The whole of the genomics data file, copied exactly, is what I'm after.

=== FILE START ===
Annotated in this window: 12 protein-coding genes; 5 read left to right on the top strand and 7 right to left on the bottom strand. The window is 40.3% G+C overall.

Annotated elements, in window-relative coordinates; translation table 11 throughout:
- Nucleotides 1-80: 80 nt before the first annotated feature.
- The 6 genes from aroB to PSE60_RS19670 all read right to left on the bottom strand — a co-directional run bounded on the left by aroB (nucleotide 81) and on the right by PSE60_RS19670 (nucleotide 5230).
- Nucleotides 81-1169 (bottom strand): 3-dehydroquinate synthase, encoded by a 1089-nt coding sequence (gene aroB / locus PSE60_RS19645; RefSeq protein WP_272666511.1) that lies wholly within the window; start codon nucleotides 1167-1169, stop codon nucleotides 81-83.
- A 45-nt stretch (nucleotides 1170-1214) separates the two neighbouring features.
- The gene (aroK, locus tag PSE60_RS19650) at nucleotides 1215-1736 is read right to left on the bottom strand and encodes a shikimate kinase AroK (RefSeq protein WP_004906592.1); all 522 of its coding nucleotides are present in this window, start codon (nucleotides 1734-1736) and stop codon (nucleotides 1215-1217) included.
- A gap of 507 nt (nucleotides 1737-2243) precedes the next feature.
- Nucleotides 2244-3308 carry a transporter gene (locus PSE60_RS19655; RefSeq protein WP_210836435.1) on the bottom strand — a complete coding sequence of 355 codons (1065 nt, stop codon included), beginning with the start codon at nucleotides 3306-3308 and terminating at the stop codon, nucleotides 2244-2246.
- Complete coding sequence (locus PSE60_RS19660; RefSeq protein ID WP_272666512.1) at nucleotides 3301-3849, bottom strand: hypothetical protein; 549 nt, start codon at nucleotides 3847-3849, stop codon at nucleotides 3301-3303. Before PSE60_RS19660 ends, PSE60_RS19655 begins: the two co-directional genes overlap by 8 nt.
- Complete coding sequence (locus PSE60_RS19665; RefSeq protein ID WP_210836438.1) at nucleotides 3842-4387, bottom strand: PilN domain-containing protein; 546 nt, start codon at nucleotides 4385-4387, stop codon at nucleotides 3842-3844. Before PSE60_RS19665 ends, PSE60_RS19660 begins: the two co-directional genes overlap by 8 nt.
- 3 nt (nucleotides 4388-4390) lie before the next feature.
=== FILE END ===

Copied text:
Annotated in this window: 12 protein-coding genes; 5 read left to right on the top strand and 7 right to left on the bottom strand. The window is 40.3% G+C overall.

Annotated elements, in window-relative coordinates; translation table 11 throughout:
- Nucleotides 1-80: 80 nt before the first annotated feature.
- The 6 genes from aroB to PSE60_RS19670 all read right to left on the bottom strand — a co-directional run bounded on the left by aroB (nucleotide 81) and on the right by PSE60_RS19670 (nucleotide 5230).
- Nucleotides 81-1169 (bottom strand): 3-dehydroquinate synthase, encoded by a 1089-nt coding sequence (gene aroB / locus PSE60_RS19645; RefSeq protein WP_272666511.1) that lies wholly within the window; start codon nucleotides 1167-1169, stop codon nucleotides 81-83.
- A 45-nt stretch (nucleotides 1170-1214) separates the two neighbouring features.
- The gene (aroK, locus tag PSE60_RS19650) at nucleotides 1215-1736 is read right to left on the bottom strand and encodes a shikimate kinase AroK (RefSeq protein WP_004906592.1); all 522 of its coding nucleotides are present in this window, start codon (nucleotides 1734-1736) and stop codon (nucleotides 1215-1217) included.
- A gap of 507 nt (nucleotides 1737-2243) precedes the next feature.
- Nucleotides 2244-3308 carry a transporter gene (locus PSE60_RS19655; RefSeq protein WP_210836435.1) on the bottom strand — a complete coding sequence of 355 codons (1065 nt, stop codon included), beginning with the start codon at nucleotides 3306-3308 and terminating at the stop codon, nucleotides 2244-2246.
- Complete coding sequence (locus PSE60_RS19660; RefSeq protein ID WP_272666512.1) at nucleotides 3301-3849, bottom strand: hypothetical protein; 549 nt, start codon at nucleotides 3847-3849, stop codon at nucleotides 3301-3303. Before PSE60_RS19660 ends, PSE60_RS19655 begins: the two co-directional genes overlap by 8 nt.
- Complete coding sequence (locus PSE60_RS19665; RefSeq protein ID WP_210836438.1) at nucleotides 3842-4387, bottom strand: PilN domain-containing protein; 546 nt, start codon at nucleotides 4385-4387, stop codon at nucleotides 3842-3844. Before PSE60_RS19665 ends, PSE60_RS19660 begins: the two co-directional genes overlap by 8 nt.
- 3 nt (nucleotides 4388-4390) lie before the next feature.